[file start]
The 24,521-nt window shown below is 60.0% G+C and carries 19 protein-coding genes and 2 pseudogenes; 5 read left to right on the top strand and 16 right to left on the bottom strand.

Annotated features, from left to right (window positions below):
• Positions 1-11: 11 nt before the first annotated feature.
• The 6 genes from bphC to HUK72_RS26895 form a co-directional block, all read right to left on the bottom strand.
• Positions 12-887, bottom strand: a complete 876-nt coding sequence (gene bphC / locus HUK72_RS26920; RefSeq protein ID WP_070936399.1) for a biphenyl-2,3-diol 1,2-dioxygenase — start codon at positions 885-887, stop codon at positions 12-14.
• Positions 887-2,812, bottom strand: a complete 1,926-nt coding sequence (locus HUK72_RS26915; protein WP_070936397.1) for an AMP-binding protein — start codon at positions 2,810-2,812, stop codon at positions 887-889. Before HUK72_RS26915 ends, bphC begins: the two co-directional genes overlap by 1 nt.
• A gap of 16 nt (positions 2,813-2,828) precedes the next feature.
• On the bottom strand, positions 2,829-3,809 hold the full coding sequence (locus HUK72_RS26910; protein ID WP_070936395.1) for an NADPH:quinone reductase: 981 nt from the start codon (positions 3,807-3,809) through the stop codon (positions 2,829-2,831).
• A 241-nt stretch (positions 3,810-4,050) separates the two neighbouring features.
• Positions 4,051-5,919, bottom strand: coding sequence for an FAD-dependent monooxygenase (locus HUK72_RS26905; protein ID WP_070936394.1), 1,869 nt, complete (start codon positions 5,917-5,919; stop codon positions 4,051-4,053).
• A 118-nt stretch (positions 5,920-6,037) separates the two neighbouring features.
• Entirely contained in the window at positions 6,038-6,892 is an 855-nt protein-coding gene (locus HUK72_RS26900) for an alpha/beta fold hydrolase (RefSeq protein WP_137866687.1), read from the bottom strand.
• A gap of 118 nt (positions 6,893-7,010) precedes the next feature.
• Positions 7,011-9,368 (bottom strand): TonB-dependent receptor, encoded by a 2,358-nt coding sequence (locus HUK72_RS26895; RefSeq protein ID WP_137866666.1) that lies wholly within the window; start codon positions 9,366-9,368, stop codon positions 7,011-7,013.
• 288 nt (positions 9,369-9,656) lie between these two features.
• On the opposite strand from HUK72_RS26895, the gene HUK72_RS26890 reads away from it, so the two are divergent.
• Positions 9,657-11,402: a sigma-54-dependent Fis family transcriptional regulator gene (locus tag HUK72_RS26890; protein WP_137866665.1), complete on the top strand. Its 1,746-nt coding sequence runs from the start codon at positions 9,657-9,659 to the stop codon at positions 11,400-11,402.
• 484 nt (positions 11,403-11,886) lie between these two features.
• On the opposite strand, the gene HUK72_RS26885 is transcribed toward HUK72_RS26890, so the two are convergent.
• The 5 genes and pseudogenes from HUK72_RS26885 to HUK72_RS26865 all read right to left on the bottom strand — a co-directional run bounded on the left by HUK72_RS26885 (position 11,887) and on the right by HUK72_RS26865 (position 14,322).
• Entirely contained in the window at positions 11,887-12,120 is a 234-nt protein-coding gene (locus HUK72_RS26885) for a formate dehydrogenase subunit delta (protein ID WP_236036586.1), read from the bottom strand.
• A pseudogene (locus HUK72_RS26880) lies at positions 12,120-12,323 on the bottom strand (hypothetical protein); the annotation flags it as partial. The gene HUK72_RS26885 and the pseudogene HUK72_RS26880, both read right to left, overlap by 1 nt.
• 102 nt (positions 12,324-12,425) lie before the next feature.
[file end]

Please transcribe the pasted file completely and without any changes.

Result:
The 24,521-nt window shown below is 60.0% G+C and carries 19 protein-coding genes and 2 pseudogenes; 5 read left to right on the top strand and 16 right to left on the bottom strand.

Annotated features, from left to right (window positions below):
• Positions 1-11: 11 nt before the first annotated feature.
• The 6 genes from bphC to HUK72_RS26895 form a co-directional block, all read right to left on the bottom strand.
• Positions 12-887, bottom strand: a complete 876-nt coding sequence (gene bphC / locus HUK72_RS26920; RefSeq protein ID WP_070936399.1) for a biphenyl-2,3-diol 1,2-dioxygenase — start codon at positions 885-887, stop codon at positions 12-14.
• Positions 887-2,812, bottom strand: a complete 1,926-nt coding sequence (locus HUK72_RS26915; protein WP_070936397.1) for an AMP-binding protein — start codon at positions 2,810-2,812, stop codon at positions 887-889. Before HUK72_RS26915 ends, bphC begins: the two co-directional genes overlap by 1 nt.
• A gap of 16 nt (positions 2,813-2,828) precedes the next feature.
• On the bottom strand, positions 2,829-3,809 hold the full coding sequence (locus HUK72_RS26910; protein ID WP_070936395.1) for an NADPH:quinone reductase: 981 nt from the start codon (positions 3,807-3,809) through the stop codon (positions 2,829-2,831).
• A 241-nt stretch (positions 3,810-4,050) separates the two neighbouring features.
• Positions 4,051-5,919, bottom strand: coding sequence for an FAD-dependent monooxygenase (locus HUK72_RS26905; protein ID WP_070936394.1), 1,869 nt, complete (start codon positions 5,917-5,919; stop codon positions 4,051-4,053).
• A 118-nt stretch (positions 5,920-6,037) separates the two neighbouring features.
• Entirely contained in the window at positions 6,038-6,892 is an 855-nt protein-coding gene (locus HUK72_RS26900) for an alpha/beta fold hydrolase (RefSeq protein WP_137866687.1), read from the bottom strand.
• A gap of 118 nt (positions 6,893-7,010) precedes the next feature.
• Positions 7,011-9,368 (bottom strand): TonB-dependent receptor, encoded by a 2,358-nt coding sequence (locus HUK72_RS26895; RefSeq protein ID WP_137866666.1) that lies wholly within the window; start codon positions 9,366-9,368, stop codon positions 7,011-7,013.
• 288 nt (positions 9,369-9,656) lie between these two features.
• On the opposite strand from HUK72_RS26895, the gene HUK72_RS26890 reads away from it, so the two are divergent.
• Positions 9,657-11,402: a sigma-54-dependent Fis family transcriptional regulator gene (locus tag HUK72_RS26890; protein WP_137866665.1), complete on the top strand. Its 1,746-nt coding sequence runs from the start codon at positions 9,657-9,659 to the stop codon at positions 11,400-11,402.
• 484 nt (positions 11,403-11,886) lie between these two features.
• On the opposite strand, the gene HUK72_RS26885 is transcribed toward HUK72_RS26890, so the two are convergent.
• The 5 genes and pseudogenes from HUK72_RS26885 to HUK72_RS26865 all read right to left on the bottom strand — a co-directional run bounded on the left by HUK72_RS26885 (position 11,887) and on the right by HUK72_RS26865 (position 14,322).
• Entirely contained in the window at positions 11,887-12,120 is a 234-nt protein-coding gene (locus HUK72_RS26885) for a formate dehydrogenase subunit delta (protein ID WP_236036586.1), read from the bottom strand.
• A pseudogene (locus HUK72_RS26880) lies at positions 12,120-12,323 on the bottom strand (hypothetical protein); the annotation flags it as partial. The gene HUK72_RS26885 and the pseudogene HUK72_RS26880, both read right to left, overlap by 1 nt.
• 102 nt (positions 12,324-12,425) lie before the next feature.